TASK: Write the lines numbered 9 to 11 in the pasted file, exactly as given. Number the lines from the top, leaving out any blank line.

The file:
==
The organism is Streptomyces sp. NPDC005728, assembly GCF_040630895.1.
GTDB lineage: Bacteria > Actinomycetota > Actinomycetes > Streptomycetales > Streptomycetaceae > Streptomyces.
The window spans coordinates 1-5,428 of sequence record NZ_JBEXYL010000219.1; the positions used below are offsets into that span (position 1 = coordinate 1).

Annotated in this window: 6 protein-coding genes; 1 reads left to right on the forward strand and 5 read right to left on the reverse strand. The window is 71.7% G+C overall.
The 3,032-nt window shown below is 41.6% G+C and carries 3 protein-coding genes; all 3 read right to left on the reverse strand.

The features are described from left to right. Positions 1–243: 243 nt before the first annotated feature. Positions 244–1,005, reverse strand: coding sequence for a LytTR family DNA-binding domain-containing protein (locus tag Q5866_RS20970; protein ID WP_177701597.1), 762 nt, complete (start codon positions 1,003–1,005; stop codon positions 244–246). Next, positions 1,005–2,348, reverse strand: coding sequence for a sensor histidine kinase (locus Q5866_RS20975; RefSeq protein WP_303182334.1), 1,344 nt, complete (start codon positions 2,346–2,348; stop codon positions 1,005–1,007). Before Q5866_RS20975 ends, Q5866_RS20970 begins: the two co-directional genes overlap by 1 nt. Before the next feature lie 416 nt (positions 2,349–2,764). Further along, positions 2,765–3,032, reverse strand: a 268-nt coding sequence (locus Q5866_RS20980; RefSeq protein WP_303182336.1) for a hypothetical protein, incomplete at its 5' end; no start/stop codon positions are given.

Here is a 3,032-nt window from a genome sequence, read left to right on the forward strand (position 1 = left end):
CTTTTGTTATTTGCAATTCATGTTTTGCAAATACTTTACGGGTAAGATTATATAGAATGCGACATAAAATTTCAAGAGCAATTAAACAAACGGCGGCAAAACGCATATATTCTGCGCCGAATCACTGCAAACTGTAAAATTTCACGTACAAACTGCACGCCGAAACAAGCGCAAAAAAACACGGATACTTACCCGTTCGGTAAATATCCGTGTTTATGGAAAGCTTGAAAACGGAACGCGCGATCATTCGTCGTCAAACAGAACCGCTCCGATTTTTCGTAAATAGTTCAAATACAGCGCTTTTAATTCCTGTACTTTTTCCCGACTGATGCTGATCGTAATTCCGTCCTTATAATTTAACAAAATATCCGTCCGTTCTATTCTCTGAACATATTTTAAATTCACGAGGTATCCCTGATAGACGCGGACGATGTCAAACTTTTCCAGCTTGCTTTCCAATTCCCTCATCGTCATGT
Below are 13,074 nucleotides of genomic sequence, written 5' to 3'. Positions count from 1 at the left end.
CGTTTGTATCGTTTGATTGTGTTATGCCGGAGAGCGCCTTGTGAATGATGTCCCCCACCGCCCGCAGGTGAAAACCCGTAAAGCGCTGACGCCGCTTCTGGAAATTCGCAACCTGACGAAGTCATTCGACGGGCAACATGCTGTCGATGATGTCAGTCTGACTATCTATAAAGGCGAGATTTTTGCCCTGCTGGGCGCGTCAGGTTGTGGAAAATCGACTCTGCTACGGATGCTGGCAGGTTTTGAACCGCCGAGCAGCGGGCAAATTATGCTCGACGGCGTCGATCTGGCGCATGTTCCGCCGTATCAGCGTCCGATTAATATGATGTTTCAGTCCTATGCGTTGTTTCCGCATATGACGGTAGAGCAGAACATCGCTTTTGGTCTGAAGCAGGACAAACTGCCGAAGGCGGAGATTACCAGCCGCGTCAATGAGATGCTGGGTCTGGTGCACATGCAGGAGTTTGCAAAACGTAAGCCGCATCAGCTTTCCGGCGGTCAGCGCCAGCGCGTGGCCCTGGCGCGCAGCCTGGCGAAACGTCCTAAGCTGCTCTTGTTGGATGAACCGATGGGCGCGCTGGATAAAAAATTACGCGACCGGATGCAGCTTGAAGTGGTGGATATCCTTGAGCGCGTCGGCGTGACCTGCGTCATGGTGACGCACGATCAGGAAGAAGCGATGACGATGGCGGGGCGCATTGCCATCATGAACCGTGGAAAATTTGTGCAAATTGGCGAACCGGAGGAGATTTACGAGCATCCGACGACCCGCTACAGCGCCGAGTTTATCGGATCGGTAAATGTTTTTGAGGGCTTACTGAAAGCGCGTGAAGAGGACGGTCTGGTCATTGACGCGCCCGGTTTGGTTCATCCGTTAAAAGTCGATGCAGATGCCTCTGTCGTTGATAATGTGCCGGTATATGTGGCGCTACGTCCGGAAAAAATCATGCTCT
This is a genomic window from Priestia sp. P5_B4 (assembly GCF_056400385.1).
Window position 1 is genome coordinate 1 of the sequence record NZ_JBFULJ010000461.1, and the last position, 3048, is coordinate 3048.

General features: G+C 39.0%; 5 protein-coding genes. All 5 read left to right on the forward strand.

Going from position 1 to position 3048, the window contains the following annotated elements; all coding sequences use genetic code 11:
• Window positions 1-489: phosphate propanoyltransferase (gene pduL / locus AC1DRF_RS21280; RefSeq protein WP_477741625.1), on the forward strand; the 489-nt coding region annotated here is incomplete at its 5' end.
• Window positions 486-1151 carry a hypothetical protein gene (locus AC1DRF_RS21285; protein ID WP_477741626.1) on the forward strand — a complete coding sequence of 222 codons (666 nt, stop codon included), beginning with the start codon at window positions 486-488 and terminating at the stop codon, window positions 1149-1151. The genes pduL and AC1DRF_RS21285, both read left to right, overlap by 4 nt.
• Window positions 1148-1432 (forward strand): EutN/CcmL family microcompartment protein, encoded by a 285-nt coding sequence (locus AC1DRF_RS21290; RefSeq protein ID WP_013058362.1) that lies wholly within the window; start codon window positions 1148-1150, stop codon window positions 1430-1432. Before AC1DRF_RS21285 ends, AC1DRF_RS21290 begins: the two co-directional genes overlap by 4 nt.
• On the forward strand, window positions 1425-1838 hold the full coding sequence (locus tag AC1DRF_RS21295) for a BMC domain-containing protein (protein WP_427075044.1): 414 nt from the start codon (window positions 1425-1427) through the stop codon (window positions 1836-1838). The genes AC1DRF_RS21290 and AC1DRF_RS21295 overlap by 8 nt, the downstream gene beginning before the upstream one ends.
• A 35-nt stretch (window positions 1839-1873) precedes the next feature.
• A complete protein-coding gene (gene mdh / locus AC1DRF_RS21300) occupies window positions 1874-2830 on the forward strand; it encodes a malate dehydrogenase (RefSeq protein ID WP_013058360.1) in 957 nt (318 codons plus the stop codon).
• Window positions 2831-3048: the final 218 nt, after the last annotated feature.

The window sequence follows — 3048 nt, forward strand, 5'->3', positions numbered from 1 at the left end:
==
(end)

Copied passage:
Below are 13,074 nucleotides of genomic sequence, written 5' to 3'. Positions count from 1 at the left end.
CGTTTGTATCGTTTGATTGTGTTATGCCGGAGAGCGCCTTGTGAATGATGTCCCCCACCGCCCGCAGGTGAAAACCCGTAAAGCGCTGACGCCGCTTCTGGAAATTCGCAACCTGACGAAGTCATTCGACGGGCAACATGCTGTCGATGATGTCAGTCTGACTATCTATAAAGGCGAGATTTTTGCCCTGCTGGGCGCGTCAGGTTGTGGAAAATCGACTCTGCTACGGATGCTGGCAGGTTTTGAACCGCCGAGCAGCGGGCAAATTATGCTCGACGGCGTCGATCTGGCGCATGTTCCGCCGTATCAGCGTCCGATTAATATGATGTTTCAGTCCTATGCGTTGTTTCCGCATATGACGGTAGAGCAGAACATCGCTTTTGGTCTGAAGCAGGACAAACTGCCGAAGGCGGAGATTACCAGCCGCGTCAATGAGATGCTGGGTCTGGTGCACATGCAGGAGTTTGCAAAACGTAAGCCGCATCAGCTTTCCGGCGGTCAGCGCCAGCGCGTGGCCCTGGCGCGCAGCCTGGCGAAACGTCCTAAGCTGCTCTTGTTGGATGAACCGATGGGCGCGCTGGATAAAAAATTACGCGACCGGATGCAGCTTGAAGTGGTGGATATCCTTGAGCGCGTCGGCGTGACCTGCGTCATGGTGACGCACGATCAGGAAGAAGCGATGACGATGGCGGGGCGCATTGCCATCATGAACCGTGGAAAATTTGTGCAAATTGGCGAACCGGAGGAGATTTACGAGCATCCGACGACCCGCTACAGCGCCGAGTTTATCGGATCGGTAAATGTTTTTGAGGGCTTACTGAAAGCGCGTGAAGAGGACGGTCTGGTCATTGACGCGCCCGGTTTGGTTCATCCGTTAAAAGTCGATGCAGATGCCTCTGTCGTTGATAATGTGCCGGTATATGTGGCGCTACGTCCGGAAAAAATCATGCTCT
This is a genomic window from Priestia sp. P5_B4 (assembly GCF_056400385.1).